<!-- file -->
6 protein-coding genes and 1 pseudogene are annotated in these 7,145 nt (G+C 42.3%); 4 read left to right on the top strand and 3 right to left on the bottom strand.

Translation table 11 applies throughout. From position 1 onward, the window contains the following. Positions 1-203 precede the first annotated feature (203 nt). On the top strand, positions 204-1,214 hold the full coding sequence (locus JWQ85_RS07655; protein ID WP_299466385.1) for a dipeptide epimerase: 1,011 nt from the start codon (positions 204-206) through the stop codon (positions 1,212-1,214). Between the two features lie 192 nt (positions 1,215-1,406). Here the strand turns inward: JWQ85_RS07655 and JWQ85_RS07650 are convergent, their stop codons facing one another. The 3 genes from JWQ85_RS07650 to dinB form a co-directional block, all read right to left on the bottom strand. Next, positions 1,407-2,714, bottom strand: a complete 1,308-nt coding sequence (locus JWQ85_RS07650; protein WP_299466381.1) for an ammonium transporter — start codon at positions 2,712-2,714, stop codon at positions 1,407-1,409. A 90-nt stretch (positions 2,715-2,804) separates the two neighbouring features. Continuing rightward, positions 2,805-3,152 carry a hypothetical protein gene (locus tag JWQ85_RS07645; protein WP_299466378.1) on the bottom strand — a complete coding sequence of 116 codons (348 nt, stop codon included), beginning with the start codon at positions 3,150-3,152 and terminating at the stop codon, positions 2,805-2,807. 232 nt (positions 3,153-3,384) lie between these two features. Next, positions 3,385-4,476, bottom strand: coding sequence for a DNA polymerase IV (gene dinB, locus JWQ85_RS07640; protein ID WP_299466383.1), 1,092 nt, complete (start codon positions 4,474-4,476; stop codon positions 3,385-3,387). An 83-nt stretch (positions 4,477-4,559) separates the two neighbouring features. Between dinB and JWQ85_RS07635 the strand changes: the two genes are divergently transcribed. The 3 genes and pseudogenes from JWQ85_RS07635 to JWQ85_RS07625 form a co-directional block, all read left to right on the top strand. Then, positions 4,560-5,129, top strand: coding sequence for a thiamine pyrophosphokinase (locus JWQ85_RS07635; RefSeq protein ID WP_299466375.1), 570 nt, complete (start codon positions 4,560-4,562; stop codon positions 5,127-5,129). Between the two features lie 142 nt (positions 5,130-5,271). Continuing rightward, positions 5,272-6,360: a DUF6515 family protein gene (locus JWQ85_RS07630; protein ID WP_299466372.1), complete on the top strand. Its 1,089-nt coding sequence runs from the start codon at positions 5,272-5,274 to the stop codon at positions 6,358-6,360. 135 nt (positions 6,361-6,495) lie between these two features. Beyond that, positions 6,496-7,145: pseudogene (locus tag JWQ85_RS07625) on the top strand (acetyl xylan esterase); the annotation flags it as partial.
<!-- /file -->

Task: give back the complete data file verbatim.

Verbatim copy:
6 protein-coding genes and 1 pseudogene are annotated in these 7,145 nt (G+C 42.3%); 4 read left to right on the top strand and 3 right to left on the bottom strand.

Translation table 11 applies throughout. From position 1 onward, the window contains the following. Positions 1-203 precede the first annotated feature (203 nt). On the top strand, positions 204-1,214 hold the full coding sequence (locus JWQ85_RS07655; protein ID WP_299466385.1) for a dipeptide epimerase: 1,011 nt from the start codon (positions 204-206) through the stop codon (positions 1,212-1,214). Between the two features lie 192 nt (positions 1,215-1,406). Here the strand turns inward: JWQ85_RS07655 and JWQ85_RS07650 are convergent, their stop codons facing one another. The 3 genes from JWQ85_RS07650 to dinB form a co-directional block, all read right to left on the bottom strand. Next, positions 1,407-2,714, bottom strand: a complete 1,308-nt coding sequence (locus JWQ85_RS07650; protein WP_299466381.1) for an ammonium transporter — start codon at positions 2,712-2,714, stop codon at positions 1,407-1,409. A 90-nt stretch (positions 2,715-2,804) separates the two neighbouring features. Continuing rightward, positions 2,805-3,152 carry a hypothetical protein gene (locus tag JWQ85_RS07645; protein WP_299466378.1) on the bottom strand — a complete coding sequence of 116 codons (348 nt, stop codon included), beginning with the start codon at positions 3,150-3,152 and terminating at the stop codon, positions 2,805-2,807. 232 nt (positions 3,153-3,384) lie between these two features. Next, positions 3,385-4,476, bottom strand: coding sequence for a DNA polymerase IV (gene dinB, locus JWQ85_RS07640; protein ID WP_299466383.1), 1,092 nt, complete (start codon positions 4,474-4,476; stop codon positions 3,385-3,387). An 83-nt stretch (positions 4,477-4,559) separates the two neighbouring features. Between dinB and JWQ85_RS07635 the strand changes: the two genes are divergently transcribed. The 3 genes and pseudogenes from JWQ85_RS07635 to JWQ85_RS07625 form a co-directional block, all read left to right on the top strand. Then, positions 4,560-5,129, top strand: coding sequence for a thiamine pyrophosphokinase (locus JWQ85_RS07635; RefSeq protein ID WP_299466375.1), 570 nt, complete (start codon positions 4,560-4,562; stop codon positions 5,127-5,129). Between the two features lie 142 nt (positions 5,130-5,271). Continuing rightward, positions 5,272-6,360: a DUF6515 family protein gene (locus JWQ85_RS07630; protein ID WP_299466372.1), complete on the top strand. Its 1,089-nt coding sequence runs from the start codon at positions 5,272-5,274 to the stop codon at positions 6,358-6,360. 135 nt (positions 6,361-6,495) lie between these two features. Beyond that, positions 6,496-7,145: pseudogene (locus tag JWQ85_RS07625) on the top strand (acetyl xylan esterase); the annotation flags it as partial.